At the beginning of Year 7, parents/carers should log onto ParentPay to pay for a locker. Once payment has been received the Facilities Team will visit students at Form Time to allocate their lockers.

If a student loses their locker key, the Facilities Department is able to cut the lock off (school does not hold spare keys for padlocks). If a student wishes to purchase a new padlock then this can be provided for £5 and will be issued when payment has been received in cash from the student.

What if our School has to close?

We will always try to keep our School open and only when safety is perceived to be at risk will we make the decision to close our School.  You can read more about what will happen in this situation here.

What if a student needs first aid?

A student requiring first aid or other medical treatment should go to Main Reception, where they will be attended to. No child is sent home without contacting a parent/carer or nominated emergency contact.

To maintain open channels of communication, it is essential that you keep the school up to date with any telephone number changes. If there is a medical problem, students should always go the Main Reception first and not contact parents directly. Students cannot use their phones in school.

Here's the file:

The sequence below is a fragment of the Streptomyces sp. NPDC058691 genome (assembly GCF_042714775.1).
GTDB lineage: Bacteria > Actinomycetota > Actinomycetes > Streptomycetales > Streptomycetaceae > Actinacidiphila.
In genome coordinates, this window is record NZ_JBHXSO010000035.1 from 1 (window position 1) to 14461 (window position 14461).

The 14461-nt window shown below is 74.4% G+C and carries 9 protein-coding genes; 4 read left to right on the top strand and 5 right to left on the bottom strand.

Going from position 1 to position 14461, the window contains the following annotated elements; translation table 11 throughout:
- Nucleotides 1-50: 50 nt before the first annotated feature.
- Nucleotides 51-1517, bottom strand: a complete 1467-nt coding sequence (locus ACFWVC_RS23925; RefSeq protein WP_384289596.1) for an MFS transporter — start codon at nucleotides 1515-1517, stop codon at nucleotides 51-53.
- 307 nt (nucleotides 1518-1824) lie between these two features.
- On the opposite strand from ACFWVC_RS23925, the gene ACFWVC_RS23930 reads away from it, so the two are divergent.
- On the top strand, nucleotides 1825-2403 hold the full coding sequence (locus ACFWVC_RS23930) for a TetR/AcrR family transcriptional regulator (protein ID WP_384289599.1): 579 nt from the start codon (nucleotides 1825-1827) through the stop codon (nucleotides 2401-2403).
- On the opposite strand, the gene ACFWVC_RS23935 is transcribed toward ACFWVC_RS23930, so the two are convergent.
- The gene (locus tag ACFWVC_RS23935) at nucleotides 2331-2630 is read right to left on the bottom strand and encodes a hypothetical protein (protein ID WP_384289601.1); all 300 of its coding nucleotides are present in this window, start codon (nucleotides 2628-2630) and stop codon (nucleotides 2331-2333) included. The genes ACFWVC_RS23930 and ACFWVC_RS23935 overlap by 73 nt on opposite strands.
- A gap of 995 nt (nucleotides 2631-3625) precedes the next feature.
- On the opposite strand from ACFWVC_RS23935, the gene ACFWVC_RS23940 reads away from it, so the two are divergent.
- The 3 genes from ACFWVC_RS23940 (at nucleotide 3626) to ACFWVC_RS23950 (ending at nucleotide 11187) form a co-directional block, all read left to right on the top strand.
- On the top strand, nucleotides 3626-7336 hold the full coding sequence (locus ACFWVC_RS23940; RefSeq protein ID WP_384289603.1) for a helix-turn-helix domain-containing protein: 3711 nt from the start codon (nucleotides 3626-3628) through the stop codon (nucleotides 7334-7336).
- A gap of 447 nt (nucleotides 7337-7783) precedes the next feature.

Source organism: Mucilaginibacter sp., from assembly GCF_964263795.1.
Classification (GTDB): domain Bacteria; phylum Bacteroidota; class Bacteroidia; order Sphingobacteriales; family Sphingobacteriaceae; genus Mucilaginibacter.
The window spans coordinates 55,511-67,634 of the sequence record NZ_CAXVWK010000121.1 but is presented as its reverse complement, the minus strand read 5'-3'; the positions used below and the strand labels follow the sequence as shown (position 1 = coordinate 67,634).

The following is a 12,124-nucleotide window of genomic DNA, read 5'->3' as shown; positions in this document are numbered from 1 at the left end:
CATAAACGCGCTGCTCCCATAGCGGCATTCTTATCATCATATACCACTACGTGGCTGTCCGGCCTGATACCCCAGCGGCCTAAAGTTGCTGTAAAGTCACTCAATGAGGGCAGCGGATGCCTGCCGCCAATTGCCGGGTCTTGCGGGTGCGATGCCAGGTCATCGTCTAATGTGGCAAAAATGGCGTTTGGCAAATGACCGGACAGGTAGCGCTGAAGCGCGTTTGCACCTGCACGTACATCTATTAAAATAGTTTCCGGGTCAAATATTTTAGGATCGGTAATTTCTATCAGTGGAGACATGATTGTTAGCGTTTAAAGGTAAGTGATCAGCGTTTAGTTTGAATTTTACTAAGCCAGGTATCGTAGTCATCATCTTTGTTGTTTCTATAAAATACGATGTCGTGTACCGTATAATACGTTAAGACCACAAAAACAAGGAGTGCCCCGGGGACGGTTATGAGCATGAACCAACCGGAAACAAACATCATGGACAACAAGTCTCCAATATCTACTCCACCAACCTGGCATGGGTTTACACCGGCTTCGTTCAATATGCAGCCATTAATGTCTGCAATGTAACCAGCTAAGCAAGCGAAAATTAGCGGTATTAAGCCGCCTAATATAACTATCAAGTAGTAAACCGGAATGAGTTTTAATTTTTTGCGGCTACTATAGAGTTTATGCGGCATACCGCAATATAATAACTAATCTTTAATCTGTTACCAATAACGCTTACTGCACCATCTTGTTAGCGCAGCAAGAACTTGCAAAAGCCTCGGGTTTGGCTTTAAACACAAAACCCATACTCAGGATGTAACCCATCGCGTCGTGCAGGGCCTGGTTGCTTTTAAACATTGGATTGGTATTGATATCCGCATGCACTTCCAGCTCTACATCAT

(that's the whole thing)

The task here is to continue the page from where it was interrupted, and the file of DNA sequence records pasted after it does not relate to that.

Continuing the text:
How do we keep our students safe?

Read about this in our Looking After You section.  Hover over the relevant Year group on the navigation above.

What should I do when the fire alarm sounds?

All students have regular whole school fire drills throughout each academic year.
When the fire alarm sounds, students must leave their classroom immediately. They will follow their class teacher who will lead them out of the building by the nearest allocated entrance.
Please note – Year 7 students will have a fire practice in their first week at school so they know exactly what to do when the fire alarm sounds.